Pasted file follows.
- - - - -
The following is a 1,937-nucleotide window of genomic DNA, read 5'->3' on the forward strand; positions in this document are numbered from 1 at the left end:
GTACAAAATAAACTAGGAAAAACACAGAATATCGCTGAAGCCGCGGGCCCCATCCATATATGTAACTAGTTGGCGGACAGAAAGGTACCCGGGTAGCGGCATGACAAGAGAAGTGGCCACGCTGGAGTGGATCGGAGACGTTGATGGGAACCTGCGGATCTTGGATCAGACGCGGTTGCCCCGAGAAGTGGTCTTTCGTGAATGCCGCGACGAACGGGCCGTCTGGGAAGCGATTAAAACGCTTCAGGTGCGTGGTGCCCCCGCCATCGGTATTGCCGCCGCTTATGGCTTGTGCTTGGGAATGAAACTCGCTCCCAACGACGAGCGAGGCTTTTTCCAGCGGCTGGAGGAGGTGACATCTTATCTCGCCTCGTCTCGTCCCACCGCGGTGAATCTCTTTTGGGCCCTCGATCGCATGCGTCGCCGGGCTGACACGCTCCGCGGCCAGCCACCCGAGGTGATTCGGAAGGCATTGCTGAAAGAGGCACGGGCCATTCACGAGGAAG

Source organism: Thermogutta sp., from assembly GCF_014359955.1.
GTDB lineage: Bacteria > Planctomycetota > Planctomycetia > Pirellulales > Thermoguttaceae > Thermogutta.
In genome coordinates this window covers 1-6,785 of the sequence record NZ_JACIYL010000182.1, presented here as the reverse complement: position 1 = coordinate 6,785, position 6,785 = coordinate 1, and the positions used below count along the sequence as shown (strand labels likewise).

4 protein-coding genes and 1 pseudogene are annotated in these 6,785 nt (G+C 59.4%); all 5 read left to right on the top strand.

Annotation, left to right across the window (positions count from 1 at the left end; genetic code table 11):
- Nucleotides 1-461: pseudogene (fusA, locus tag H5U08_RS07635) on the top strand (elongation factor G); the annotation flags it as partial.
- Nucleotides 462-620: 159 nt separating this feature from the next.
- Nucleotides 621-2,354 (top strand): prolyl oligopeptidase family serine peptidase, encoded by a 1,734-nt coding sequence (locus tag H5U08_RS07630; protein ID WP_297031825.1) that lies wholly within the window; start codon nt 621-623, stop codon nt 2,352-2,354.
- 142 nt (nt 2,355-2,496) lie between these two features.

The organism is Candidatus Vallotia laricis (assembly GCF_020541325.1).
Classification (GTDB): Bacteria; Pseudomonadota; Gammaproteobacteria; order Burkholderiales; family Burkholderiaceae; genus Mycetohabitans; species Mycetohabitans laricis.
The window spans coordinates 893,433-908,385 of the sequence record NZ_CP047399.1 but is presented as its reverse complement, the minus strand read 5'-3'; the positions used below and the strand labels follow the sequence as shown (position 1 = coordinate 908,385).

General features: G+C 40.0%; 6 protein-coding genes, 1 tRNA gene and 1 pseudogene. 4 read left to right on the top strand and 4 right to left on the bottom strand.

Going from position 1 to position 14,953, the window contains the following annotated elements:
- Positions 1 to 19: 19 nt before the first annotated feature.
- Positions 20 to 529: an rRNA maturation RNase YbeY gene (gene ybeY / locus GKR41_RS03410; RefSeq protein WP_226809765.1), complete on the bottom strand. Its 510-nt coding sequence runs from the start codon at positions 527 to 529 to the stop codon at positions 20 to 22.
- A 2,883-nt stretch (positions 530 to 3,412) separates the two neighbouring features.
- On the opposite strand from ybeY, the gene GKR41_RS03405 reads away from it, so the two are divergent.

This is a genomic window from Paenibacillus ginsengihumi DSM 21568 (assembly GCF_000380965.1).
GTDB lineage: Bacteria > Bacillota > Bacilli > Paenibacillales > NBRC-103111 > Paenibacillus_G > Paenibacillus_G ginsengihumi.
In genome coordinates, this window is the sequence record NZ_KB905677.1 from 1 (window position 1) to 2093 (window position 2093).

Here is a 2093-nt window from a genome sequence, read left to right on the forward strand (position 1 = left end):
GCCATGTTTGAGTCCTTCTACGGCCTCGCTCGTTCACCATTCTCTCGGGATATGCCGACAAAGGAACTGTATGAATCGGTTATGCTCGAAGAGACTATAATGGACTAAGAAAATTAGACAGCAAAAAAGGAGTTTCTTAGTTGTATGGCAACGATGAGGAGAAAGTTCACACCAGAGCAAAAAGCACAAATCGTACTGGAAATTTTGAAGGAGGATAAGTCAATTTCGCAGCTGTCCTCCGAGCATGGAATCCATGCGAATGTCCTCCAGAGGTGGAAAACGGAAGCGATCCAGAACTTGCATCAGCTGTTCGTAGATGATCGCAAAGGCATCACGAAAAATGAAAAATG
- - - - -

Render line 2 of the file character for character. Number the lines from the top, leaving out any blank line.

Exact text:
GTACAAAATAAACTAGGAAAAACACAGAATATCGCTGAAGCCGCGGGCCCCATCCATATATGTAACTAGTTGGCGGACAGAAAGGTACCCGGGTAGCGGCATGACAAGAGAAGTGGCCACGCTGGAGTGGATCGGAGACGTTGATGGGAACCTGCGGATCTTGGATCAGACGCGGTTGCCCCGAGAAGTGGTCTTTCGTGAATGCCGCGACGAACGGGCCGTCTGGGAAGCGATTAAAACGCTTCAGGTGCGTGGTGCCCCCGCCATCGGTATTGCCGCCGCTTATGGCTTGTGCTTGGGAATGAAACTCGCTCCCAACGACGAGCGAGGCTTTTTCCAGCGGCTGGAGGAGGTGACATCTTATCTCGCCTCGTCTCGTCCCACCGCGGTGAATCTCTTTTGGGCCCTCGATCGCATGCGTCGCCGGGCTGACACGCTCCGCGGCCAGCCACCCGAGGTGATTCGGAAGGCATTGCTGAAAGAGGCACGGGCCATTCACGAGGAAG